Figure 2 Correlation between BIS values and the scores obtained with the three clinical scales: (A) Ramsay Sedation Scale, (B) Glasgow Coma Scale, and (C) Richmond Agitation–Sedation Scale.
In the evaluation performed 3 months after discharge, BIS value was 94.6 (95% CI, 91.7–97.9), and all three scales and physical examination showed fully awake patients, even though the majority of them (90%) still showed hypercapnia without acidosis (Table 1).
The pilot study shows that determination of BIS can be useful to objectively assess the degree of hypercapnic encephalopathy in ECOPD patients. Its correlation with clinical scales is good, especially, with those of Ramsay and Glasgow, although the main advantages of BIS over them are that it requires no direct intervention from health professionals and permits a continuous instrumental monitoring of the patient’s consciousness level, with the potential setting of automatic alarms. This does not mean that direct surveillance of the patient should be neglected but it can facilitate its management.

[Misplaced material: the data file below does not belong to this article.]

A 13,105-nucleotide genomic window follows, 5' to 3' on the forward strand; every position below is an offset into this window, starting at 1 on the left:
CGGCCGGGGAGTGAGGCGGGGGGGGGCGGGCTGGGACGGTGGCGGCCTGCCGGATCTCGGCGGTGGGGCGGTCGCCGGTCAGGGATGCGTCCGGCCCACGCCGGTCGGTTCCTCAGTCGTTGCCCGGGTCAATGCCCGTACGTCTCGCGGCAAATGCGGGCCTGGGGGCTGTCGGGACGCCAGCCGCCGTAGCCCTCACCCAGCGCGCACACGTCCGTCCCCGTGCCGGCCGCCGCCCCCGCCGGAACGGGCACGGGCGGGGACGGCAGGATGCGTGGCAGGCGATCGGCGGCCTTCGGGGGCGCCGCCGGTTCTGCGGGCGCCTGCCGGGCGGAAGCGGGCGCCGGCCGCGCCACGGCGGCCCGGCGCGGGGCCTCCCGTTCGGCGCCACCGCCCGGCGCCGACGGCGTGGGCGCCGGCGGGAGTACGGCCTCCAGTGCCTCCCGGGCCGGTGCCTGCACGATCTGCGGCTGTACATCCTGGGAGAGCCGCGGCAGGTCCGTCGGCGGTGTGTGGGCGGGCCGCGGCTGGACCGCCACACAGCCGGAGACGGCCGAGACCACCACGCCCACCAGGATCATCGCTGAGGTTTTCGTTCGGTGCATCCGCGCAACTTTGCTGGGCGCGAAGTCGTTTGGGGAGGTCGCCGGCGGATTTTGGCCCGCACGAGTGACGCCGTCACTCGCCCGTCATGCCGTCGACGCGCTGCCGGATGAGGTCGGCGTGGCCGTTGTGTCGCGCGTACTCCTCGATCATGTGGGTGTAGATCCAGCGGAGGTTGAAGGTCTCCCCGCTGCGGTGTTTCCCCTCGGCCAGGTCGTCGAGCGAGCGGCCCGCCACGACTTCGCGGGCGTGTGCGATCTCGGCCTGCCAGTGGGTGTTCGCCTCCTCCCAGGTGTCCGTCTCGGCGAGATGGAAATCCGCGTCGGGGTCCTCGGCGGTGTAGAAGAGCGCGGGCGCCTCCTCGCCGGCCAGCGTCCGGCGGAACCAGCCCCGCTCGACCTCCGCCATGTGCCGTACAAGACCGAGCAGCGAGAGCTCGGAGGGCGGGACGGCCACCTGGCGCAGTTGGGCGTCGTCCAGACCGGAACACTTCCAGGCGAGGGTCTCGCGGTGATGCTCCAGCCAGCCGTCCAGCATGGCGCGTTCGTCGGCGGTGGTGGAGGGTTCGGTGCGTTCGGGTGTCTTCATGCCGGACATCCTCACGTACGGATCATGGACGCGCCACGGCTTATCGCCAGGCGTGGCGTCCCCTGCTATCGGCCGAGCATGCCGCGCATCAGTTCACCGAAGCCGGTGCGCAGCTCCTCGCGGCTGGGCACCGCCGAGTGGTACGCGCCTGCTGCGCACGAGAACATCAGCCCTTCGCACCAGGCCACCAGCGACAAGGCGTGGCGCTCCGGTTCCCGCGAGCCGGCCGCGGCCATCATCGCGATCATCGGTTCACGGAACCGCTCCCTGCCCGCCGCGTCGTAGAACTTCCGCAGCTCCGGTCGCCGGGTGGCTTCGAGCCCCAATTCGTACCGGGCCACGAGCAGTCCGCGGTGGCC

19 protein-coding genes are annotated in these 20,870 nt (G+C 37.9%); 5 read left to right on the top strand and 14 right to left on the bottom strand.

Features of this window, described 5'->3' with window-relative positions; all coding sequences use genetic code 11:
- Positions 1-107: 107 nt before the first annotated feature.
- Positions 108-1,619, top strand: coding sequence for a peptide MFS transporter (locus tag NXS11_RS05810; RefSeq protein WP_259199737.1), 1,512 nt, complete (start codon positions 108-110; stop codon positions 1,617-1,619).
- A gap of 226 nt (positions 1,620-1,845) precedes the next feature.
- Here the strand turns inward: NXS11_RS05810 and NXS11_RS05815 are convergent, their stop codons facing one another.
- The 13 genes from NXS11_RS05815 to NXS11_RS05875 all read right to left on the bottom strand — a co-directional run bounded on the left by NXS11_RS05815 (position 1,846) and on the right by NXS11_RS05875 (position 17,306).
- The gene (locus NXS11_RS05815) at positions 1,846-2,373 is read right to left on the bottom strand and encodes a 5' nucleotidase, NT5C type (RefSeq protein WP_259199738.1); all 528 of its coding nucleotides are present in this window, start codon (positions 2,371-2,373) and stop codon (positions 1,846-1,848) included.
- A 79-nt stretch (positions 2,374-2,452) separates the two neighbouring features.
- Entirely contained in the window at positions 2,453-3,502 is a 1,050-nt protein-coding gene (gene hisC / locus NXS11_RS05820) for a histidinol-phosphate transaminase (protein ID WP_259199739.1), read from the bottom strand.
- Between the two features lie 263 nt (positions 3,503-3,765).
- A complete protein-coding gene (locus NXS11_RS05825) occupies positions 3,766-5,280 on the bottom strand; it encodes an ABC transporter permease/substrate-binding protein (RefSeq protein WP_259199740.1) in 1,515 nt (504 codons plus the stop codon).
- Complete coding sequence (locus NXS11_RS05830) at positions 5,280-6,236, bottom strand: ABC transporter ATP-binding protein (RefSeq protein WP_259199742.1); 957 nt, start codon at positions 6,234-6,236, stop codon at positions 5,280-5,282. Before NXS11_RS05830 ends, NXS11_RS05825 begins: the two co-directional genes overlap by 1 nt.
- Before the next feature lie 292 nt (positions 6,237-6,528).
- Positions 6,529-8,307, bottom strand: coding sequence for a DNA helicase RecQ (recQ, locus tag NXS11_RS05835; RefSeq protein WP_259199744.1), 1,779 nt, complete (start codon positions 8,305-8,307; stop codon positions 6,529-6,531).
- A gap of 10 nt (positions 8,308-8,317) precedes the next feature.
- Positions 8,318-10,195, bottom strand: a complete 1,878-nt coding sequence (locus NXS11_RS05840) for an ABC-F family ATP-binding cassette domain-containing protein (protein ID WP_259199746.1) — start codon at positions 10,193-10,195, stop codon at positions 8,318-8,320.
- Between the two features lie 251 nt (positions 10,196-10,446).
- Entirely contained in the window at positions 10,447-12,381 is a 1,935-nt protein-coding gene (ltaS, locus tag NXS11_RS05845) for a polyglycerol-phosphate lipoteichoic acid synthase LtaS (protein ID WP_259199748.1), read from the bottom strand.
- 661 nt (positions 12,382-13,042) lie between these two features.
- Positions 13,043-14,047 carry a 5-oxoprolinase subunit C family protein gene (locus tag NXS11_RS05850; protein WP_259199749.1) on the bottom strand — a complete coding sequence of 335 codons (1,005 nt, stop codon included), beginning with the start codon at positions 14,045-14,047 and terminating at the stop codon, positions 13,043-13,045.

The dynamic and instrumental assessment of the level of consciousness is very important in patients who, as in the case of the subjects included in the present study, can quickly move to a more critical state. In such a situation, consciousness impairment may go unnoticed by health care personnel, which can have dramatic consequences, as it can be associated with ventilatory or cardiovascular failure, or problems in airway permeability. Moreover, if the depression of consciousness is severe, the use of noninvasive mechanical ventilation will become inappropriate, involving the need for endotracheal intubation and invasive ventilatory procedures.4,5